12 MAR 2020
5 MIN READ
We all worry about intrusion, privacy and safety online whether for ourselves or for our loved ones. We might think we avoid the prying eyes of others online or that our children are safe on their apps but when faced with the reality, our eyes are opened to the sheer amount of data that we have inadvertently shared with the rest of the world.
HBO has decided to promote the new season of Westworld, through an app that really knows you, centred around data privacy, which is a big link to the new season’s premise. This new social monitoring app called iknowyou.app allows users to “find their path” simply with an Instagram username and lets you discover how much data they can collect from the public domain very easily.
For younger generations, TikTok has been the app of all apps over the past few months. But with being such a new platform, how much do we know about the safety for its users? In a bid to put parents minds at ease, TikTok’s new “family safety mode” allows parents to link their own account to their children’s, enabling them to control a range of safety features remotely. The features include screen-time management, choosing who can send direct messages and restricting content they feel is inappropriate for their child.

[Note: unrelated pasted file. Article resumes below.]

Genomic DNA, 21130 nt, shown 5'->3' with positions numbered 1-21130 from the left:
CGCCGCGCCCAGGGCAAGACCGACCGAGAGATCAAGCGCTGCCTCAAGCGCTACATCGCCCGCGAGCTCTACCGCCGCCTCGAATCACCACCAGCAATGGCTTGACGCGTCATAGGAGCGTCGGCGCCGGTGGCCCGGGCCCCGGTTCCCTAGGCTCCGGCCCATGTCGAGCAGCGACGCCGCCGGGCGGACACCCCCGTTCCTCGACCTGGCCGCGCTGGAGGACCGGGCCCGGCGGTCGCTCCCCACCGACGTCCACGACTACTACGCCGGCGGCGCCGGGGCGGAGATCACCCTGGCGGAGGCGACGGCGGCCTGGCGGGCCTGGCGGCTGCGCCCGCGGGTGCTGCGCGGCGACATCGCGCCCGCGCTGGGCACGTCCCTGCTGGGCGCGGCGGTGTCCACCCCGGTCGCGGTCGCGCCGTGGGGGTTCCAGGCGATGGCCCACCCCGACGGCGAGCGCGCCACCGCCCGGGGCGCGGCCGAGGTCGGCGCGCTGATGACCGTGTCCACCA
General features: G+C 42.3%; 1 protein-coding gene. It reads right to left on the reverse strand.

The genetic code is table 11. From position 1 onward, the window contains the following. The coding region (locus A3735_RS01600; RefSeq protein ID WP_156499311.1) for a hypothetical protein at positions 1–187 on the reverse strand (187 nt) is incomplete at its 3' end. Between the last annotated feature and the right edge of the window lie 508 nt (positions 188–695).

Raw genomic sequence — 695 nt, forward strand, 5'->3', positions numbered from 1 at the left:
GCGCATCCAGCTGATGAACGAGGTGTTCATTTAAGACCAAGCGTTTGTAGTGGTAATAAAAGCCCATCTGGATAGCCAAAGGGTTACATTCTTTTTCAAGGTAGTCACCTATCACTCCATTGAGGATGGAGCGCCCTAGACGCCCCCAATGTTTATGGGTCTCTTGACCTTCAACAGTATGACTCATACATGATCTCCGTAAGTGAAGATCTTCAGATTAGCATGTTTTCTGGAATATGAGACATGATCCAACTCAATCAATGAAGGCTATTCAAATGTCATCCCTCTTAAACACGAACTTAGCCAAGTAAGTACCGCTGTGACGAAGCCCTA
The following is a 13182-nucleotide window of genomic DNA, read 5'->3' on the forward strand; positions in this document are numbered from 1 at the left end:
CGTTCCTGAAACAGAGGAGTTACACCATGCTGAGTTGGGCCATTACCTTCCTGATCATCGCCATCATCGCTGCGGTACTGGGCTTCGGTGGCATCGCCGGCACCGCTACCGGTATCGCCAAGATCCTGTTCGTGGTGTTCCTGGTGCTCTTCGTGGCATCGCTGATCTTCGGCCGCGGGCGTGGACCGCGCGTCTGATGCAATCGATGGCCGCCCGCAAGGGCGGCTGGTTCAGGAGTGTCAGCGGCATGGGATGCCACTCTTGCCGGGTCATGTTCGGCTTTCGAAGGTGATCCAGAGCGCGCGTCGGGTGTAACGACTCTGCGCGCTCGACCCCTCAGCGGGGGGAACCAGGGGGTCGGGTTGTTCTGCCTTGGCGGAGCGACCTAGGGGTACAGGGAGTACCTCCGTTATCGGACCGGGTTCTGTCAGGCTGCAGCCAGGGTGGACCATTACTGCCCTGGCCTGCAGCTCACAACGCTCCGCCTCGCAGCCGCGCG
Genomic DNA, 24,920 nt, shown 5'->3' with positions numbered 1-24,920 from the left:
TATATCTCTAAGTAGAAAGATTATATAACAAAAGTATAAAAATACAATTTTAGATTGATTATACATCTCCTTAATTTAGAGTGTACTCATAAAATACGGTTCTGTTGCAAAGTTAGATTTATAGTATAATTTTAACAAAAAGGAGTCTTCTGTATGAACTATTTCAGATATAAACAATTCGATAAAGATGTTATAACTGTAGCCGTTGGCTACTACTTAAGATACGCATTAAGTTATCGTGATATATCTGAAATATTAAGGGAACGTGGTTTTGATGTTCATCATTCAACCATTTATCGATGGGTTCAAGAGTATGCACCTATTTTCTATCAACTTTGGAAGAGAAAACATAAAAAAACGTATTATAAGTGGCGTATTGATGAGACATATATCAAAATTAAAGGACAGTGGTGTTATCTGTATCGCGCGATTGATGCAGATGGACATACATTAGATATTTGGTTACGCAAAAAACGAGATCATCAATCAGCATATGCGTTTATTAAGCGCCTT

For the past 25 years, third parties have tracked people’s movements every time they hit a domain. However, privacy laws, including the EU’s General Data Protection Regulation (GDPR), have started to turn against mass surveillance. Google has plans to block third party cookies using their Chrome browser by 2022. Following this, Chrome is looking to improve user experience by blocking intrusive ad formats in its short-form videos. In compliance with a new standard from the Coalition for Better Ads, Chrome will block a raft of formats including mid-roll, pre-roll or pods 31 seconds or longer that cannot be skipped after five seconds. With around 70% of the US market, this represents a great change for users but a major set back for digital marketers.